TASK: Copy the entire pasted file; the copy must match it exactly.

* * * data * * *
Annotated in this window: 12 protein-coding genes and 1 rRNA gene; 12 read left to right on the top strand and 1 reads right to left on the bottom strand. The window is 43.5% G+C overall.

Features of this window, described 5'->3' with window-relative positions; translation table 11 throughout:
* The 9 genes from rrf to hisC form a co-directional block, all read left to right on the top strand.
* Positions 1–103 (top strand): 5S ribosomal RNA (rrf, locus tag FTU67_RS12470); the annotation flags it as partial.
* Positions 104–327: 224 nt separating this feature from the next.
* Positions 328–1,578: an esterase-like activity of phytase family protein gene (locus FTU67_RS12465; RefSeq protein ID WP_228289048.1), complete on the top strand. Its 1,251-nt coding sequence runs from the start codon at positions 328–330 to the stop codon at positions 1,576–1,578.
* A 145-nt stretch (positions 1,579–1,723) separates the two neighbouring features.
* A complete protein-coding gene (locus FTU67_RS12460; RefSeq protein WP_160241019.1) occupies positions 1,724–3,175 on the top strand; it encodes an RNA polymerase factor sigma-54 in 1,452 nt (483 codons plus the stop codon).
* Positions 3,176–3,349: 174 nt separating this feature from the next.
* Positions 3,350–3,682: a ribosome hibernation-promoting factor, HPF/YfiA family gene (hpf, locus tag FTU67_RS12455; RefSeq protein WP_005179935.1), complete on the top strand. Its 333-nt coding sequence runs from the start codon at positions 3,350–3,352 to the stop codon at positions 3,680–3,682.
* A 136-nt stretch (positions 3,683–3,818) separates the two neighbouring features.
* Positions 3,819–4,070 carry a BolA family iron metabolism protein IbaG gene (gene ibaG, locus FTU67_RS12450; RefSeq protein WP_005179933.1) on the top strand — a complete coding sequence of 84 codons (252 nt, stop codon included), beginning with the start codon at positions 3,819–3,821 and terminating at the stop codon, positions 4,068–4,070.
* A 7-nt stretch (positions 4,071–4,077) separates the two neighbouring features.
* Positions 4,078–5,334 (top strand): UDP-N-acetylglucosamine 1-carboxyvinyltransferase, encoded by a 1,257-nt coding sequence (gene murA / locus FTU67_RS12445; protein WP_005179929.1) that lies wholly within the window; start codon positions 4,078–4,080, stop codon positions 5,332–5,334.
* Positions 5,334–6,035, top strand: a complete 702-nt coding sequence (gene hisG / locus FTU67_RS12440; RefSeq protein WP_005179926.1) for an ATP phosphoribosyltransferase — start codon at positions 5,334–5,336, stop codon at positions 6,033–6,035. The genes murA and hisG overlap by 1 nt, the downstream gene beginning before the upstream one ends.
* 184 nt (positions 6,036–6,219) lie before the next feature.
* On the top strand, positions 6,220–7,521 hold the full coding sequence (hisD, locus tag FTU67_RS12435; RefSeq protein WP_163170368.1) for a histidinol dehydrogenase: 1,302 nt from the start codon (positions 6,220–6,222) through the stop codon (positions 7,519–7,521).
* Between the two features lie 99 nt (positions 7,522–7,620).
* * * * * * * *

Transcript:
Annotated in this window: 12 protein-coding genes and 1 rRNA gene; 12 read left to right on the top strand and 1 reads right to left on the bottom strand. The window is 43.5% G+C overall.

Features of this window, described 5'->3' with window-relative positions; translation table 11 throughout:
* The 9 genes from rrf to hisC form a co-directional block, all read left to right on the top strand.
* Positions 1–103 (top strand): 5S ribosomal RNA (rrf, locus tag FTU67_RS12470); the annotation flags it as partial.
* Positions 104–327: 224 nt separating this feature from the next.
* Positions 328–1,578: an esterase-like activity of phytase family protein gene (locus FTU67_RS12465; RefSeq protein ID WP_228289048.1), complete on the top strand. Its 1,251-nt coding sequence runs from the start codon at positions 328–330 to the stop codon at positions 1,576–1,578.
* A 145-nt stretch (positions 1,579–1,723) separates the two neighbouring features.
* A complete protein-coding gene (locus FTU67_RS12460; RefSeq protein WP_160241019.1) occupies positions 1,724–3,175 on the top strand; it encodes an RNA polymerase factor sigma-54 in 1,452 nt (483 codons plus the stop codon).
* Positions 3,176–3,349: 174 nt separating this feature from the next.
* Positions 3,350–3,682: a ribosome hibernation-promoting factor, HPF/YfiA family gene (hpf, locus tag FTU67_RS12455; RefSeq protein WP_005179935.1), complete on the top strand. Its 333-nt coding sequence runs from the start codon at positions 3,350–3,352 to the stop codon at positions 3,680–3,682.
* A 136-nt stretch (positions 3,683–3,818) separates the two neighbouring features.
* Positions 3,819–4,070 carry a BolA family iron metabolism protein IbaG gene (gene ibaG, locus FTU67_RS12450; RefSeq protein WP_005179933.1) on the top strand — a complete coding sequence of 84 codons (252 nt, stop codon included), beginning with the start codon at positions 3,819–3,821 and terminating at the stop codon, positions 4,068–4,070.
* A 7-nt stretch (positions 4,071–4,077) separates the two neighbouring features.
* Positions 4,078–5,334 (top strand): UDP-N-acetylglucosamine 1-carboxyvinyltransferase, encoded by a 1,257-nt coding sequence (gene murA / locus FTU67_RS12445; protein WP_005179929.1) that lies wholly within the window; start codon positions 4,078–4,080, stop codon positions 5,332–5,334.
* Positions 5,334–6,035, top strand: a complete 702-nt coding sequence (gene hisG / locus FTU67_RS12440; RefSeq protein WP_005179926.1) for an ATP phosphoribosyltransferase — start codon at positions 5,334–5,336, stop codon at positions 6,033–6,035. The genes murA and hisG overlap by 1 nt, the downstream gene beginning before the upstream one ends.
* 184 nt (positions 6,036–6,219) lie before the next feature.
* On the top strand, positions 6,220–7,521 hold the full coding sequence (hisD, locus tag FTU67_RS12435; RefSeq protein WP_163170368.1) for a histidinol dehydrogenase: 1,302 nt from the start codon (positions 6,220–6,222) through the stop codon (positions 7,519–7,521).
* Between the two features lie 99 nt (positions 7,522–7,620).